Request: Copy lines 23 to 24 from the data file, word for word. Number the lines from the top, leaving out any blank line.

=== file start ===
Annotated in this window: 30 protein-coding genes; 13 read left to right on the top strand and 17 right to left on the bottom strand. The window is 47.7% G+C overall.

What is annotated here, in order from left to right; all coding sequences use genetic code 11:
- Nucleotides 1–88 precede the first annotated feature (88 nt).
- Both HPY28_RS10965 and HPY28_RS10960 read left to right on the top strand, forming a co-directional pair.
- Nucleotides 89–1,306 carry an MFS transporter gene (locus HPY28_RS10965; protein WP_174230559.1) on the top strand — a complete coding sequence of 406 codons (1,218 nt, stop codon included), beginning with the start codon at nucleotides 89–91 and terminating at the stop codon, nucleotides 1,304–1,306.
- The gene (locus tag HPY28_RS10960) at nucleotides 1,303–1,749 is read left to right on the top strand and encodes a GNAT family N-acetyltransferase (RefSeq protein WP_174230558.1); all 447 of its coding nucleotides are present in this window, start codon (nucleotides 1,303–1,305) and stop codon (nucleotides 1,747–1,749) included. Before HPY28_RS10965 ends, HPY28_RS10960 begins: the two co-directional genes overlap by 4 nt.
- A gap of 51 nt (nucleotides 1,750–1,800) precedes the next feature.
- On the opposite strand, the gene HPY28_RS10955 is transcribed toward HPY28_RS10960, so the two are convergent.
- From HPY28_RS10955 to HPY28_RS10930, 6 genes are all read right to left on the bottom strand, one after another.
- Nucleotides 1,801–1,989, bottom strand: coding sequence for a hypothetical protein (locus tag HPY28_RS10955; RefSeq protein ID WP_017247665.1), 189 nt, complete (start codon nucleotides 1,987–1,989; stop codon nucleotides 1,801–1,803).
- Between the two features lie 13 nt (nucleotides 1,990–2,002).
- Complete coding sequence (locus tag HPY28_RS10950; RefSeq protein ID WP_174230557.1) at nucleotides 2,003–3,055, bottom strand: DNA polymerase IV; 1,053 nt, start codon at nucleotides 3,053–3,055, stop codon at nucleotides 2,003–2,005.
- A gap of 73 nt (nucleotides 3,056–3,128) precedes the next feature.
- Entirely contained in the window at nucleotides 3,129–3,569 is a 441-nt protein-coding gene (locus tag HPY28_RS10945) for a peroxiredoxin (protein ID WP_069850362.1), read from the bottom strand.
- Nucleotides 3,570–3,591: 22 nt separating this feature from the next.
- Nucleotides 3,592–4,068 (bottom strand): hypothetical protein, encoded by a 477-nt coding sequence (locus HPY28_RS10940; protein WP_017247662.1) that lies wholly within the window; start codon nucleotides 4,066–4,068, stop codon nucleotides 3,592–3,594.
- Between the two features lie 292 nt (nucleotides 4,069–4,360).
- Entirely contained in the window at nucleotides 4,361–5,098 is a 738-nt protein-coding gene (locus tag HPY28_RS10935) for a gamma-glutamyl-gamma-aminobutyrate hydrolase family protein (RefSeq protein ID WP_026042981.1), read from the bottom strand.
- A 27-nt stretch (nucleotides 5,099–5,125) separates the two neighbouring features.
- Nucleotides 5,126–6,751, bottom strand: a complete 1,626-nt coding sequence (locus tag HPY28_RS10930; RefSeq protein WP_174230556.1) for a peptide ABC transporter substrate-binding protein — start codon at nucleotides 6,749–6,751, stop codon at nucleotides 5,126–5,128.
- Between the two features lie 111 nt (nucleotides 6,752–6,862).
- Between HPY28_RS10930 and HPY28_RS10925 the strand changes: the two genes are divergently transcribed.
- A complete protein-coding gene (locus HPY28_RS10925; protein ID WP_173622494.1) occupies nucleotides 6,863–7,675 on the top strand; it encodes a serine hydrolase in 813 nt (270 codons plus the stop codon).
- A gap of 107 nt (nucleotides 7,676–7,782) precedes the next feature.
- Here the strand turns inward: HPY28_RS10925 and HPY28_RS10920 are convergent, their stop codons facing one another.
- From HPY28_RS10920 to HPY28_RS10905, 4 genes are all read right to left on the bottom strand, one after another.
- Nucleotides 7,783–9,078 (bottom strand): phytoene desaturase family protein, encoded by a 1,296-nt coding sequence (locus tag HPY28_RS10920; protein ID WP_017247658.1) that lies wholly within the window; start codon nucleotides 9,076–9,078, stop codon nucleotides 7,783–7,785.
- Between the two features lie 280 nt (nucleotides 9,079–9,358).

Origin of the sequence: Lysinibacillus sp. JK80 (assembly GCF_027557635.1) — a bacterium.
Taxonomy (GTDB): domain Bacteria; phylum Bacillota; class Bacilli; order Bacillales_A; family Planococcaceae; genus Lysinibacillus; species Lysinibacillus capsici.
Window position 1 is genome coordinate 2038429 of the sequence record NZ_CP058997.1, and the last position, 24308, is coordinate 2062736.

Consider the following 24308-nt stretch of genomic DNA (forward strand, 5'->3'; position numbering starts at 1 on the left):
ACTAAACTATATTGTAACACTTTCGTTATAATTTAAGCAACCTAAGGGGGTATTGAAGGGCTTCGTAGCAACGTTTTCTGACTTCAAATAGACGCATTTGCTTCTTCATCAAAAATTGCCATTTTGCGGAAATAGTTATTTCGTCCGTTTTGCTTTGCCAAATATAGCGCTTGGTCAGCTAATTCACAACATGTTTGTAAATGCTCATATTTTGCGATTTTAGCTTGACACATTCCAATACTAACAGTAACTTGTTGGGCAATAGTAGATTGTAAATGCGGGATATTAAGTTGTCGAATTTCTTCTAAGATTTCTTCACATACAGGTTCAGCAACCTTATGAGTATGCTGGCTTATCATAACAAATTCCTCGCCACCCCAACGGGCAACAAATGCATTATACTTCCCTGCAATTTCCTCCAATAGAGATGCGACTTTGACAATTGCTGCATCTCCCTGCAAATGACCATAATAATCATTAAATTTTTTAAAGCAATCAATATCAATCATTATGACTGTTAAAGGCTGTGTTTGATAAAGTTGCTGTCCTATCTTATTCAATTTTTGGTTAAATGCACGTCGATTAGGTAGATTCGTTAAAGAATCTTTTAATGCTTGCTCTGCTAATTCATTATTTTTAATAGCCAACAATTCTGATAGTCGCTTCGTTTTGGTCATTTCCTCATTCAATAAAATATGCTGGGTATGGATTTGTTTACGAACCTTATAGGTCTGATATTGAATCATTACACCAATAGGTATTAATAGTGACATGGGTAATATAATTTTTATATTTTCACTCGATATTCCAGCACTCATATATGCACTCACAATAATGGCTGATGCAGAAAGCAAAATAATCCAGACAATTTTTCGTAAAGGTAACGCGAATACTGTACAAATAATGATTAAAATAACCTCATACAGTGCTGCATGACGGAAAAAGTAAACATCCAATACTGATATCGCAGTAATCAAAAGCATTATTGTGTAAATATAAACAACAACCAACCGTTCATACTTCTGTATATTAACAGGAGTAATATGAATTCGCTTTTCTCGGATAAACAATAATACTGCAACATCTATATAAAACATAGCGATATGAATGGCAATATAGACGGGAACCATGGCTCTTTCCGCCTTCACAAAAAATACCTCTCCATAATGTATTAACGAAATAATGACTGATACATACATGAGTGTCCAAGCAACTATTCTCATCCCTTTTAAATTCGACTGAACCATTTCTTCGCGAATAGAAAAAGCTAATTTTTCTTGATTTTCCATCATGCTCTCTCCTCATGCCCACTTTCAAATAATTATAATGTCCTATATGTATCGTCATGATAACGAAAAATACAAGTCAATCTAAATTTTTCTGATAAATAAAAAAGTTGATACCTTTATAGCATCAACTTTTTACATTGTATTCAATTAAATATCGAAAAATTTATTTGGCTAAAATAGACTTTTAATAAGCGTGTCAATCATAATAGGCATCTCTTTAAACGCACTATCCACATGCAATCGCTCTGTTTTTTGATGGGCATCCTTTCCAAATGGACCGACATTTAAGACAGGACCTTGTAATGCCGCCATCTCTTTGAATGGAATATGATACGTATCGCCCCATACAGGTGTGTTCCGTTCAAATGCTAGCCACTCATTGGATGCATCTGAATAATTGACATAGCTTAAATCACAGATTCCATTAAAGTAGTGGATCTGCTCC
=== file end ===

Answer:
- A complete protein-coding gene (locus HPY28_RS10925; protein ID WP_173622494.1) occupies nucleotides 6,863–7,675 on the top strand; it encodes a serine hydrolase in 813 nt (270 codons plus the stop codon).
- A gap of 107 nt (nucleotides 7,676–7,782) precedes the next feature.